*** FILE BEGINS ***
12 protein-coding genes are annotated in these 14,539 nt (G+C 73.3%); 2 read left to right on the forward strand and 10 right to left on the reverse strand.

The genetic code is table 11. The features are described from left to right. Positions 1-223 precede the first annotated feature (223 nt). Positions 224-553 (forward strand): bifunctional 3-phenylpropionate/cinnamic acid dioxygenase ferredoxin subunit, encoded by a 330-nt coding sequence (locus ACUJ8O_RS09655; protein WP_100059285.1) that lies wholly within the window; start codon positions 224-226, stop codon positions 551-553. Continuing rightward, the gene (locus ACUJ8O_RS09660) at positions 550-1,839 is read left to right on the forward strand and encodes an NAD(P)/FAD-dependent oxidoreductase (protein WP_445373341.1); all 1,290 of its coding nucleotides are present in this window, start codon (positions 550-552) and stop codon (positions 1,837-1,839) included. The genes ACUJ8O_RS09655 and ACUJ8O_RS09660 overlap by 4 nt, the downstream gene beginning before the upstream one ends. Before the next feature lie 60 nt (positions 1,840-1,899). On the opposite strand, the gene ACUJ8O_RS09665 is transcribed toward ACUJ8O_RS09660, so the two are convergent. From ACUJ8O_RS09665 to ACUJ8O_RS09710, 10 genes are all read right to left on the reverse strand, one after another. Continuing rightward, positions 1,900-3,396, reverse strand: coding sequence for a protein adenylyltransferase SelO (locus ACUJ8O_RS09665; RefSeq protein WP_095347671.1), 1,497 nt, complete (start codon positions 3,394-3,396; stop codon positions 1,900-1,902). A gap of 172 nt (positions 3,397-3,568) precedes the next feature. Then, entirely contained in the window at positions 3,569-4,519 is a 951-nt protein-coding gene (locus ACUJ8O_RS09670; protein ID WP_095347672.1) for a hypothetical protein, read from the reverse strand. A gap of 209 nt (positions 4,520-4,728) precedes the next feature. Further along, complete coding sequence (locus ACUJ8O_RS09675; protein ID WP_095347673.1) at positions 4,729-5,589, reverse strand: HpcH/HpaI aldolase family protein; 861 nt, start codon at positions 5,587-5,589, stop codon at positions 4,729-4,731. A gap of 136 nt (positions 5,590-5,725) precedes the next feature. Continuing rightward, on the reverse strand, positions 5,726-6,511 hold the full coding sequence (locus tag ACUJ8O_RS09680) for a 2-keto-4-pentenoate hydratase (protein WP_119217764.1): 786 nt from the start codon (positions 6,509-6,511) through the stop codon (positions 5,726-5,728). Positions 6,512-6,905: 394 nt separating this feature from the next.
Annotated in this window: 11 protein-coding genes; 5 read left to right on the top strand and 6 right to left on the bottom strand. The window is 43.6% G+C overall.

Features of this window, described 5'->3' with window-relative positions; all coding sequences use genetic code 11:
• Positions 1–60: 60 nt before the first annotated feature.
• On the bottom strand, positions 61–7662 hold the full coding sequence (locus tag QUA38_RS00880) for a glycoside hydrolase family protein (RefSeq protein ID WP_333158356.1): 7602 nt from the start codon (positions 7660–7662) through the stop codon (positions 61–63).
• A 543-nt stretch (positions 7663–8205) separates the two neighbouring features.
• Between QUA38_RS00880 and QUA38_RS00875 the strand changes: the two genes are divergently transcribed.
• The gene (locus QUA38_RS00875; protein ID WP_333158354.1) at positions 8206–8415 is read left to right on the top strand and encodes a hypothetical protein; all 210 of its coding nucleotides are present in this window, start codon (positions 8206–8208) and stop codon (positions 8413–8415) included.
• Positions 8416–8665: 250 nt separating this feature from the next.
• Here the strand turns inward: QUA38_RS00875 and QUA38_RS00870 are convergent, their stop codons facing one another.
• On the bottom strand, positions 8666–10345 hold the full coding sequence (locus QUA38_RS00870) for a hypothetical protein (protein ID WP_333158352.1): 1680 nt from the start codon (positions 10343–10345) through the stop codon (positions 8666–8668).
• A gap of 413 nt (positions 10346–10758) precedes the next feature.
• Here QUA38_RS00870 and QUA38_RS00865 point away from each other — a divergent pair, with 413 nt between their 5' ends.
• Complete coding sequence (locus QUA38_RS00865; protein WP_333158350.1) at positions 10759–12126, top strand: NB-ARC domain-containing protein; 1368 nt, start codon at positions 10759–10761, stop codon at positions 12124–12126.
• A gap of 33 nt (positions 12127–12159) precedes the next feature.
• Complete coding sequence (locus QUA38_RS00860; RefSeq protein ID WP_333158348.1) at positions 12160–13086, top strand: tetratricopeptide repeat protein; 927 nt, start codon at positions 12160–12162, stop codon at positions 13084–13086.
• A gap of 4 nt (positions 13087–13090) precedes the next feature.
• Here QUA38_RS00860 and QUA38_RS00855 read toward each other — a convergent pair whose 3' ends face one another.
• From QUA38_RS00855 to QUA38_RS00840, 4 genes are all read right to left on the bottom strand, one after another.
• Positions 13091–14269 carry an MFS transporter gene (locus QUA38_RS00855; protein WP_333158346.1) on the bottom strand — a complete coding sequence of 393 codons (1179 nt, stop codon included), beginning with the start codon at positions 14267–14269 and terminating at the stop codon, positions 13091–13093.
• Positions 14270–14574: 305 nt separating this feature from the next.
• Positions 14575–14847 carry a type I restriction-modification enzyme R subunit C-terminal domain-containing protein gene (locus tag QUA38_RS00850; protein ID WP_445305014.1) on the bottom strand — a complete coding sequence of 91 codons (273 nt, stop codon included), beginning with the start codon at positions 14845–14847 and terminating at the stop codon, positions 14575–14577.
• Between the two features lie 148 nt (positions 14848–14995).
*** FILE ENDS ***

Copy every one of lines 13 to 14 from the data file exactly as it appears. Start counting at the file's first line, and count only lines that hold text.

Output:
• A gap of 413 nt (positions 10346–10758) precedes the next feature.
• Here QUA38_RS00870 and QUA38_RS00865 point away from each other — a divergent pair, with 413 nt between their 5' ends.